The search for extraterrestrial life forms has been going on for over a century now on Earth. While we haven't achieved much success in the field, many a time, we have gone closer. During the past century, the scientists had expected to find some kind of life forms on Mars. However, now that we have rovers across the Red Planet, we know that there is nothing of that sort presiding it.

Our galaxy is a large space and on a cosmic level, we haven't really spent enough time looking for our extraterrestrials neighbours. We, as human beings, are quite enthusiastic about finding other life forms in the galaxy. Moreover, we are really curious. It would be great to have company in the deep dark space, isn't it?

However, how are we going to communicate with them if the efforts of our experts come to fruition? What language do they speak? How on Earth, or out of it, are we actually going to converse with them?

First of all, as per the experts, talking might be a little slow process in terms of communication, considering the fact that messages would take more than four years to even reach our neighbouring star system Proxima Centauri from Earth.

Experts, such as famed astrophysicist Carl Sagan, believe that mathematics could come in handy in this case. British scientist Lancelot Thomas Hogben has drafted a language system called Astraglossa, which can be communicated over radio signals. Short pulses, called "dashes," would represent numbers in this process and longer batteries of pulses called, "flashes," would represent mathematical symbols like addition or subtraction, mentions the first steps in celestial syntax, as per CosmicOS.

Once the basics of arithmetic are established between our species and the other one, according to Hogben, we should start a conversation about astronomy, which would likely be a common hobby for both the species.

"Number will initially be our common idiom of reciprocal recognition; and astronomy will be the topic of our first factual conversations," opines Hogben.

Is there any guarantee that our both species would understand each other successfully? Of course, not. While Astraglossa may make sense to Hogben and other human scientists, it could very well just be gibberish to the aliens that we may encounter.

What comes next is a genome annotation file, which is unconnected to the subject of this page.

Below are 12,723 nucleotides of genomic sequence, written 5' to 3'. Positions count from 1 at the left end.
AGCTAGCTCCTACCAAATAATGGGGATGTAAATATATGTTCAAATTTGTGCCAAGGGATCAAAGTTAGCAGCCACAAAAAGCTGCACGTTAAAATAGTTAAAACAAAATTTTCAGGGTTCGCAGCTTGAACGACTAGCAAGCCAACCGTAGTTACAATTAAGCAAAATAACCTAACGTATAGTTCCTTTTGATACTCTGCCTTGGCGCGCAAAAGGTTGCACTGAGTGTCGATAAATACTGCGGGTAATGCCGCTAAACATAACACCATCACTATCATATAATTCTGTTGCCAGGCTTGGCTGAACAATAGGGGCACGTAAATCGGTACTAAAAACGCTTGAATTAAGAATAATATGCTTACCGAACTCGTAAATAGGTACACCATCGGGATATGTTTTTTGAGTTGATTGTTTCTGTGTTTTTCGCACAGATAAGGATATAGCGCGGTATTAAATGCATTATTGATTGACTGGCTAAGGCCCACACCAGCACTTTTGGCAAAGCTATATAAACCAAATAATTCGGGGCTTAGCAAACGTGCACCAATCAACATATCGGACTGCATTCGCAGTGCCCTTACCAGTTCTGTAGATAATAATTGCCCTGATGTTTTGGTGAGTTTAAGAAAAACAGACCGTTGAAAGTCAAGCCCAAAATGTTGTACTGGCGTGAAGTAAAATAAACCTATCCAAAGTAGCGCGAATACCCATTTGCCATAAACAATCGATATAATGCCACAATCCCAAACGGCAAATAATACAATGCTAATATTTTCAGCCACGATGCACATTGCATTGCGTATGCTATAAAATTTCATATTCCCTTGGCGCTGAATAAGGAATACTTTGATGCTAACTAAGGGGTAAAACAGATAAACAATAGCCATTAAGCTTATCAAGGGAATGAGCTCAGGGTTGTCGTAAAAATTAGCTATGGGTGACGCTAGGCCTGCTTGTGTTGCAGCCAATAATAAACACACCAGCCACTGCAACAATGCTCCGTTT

"We could be utterly, completely incomprehensible. There's about 7,000 languages in existence on the planet today. Only about 50% of those have writing systems. So we can't guarantee that [aliens] have writing," said xenolinguist Sheri Wells-Jensen to Senior Astronomer Seth Shostak of SETI Institute on his podcast.

Xenolinguistics is the study of alien languages. It's a hypothetical subject as none have been encountered so far.

"You send out written stuff... and you send out recordings and visuals... maybe including brain recordings of people speaking," said Wells-Jensen.

If that's not enough, back in March 2015, Shostak himself had suggested that we could transmit the entire Internet. "Such a large corpus — with its text, pictures, videos and sounds — would allow clever extraterrestrials to decipher much about our society, and even formulate questions that could be answered with the material in hand. Sending the web on its way would take months if a radio transmitter were used. A powerful laser, conveying bits much like an optical fiber, could launch these data in a few days," Shostak had said to The New York Times.

Also Read: Harvard says aliens and their spaceships could be patrolling the sky

Surely, more ways to communicate with the extraterrestrial life forms would be invented in the future. We may actually end up having a co-habitat on Earth and on some other distant planet, who knows? However, for that to happen, we first need to find the other species to join the party. In the meantime, do you have any idea as to what should we talk about with the aliens and how?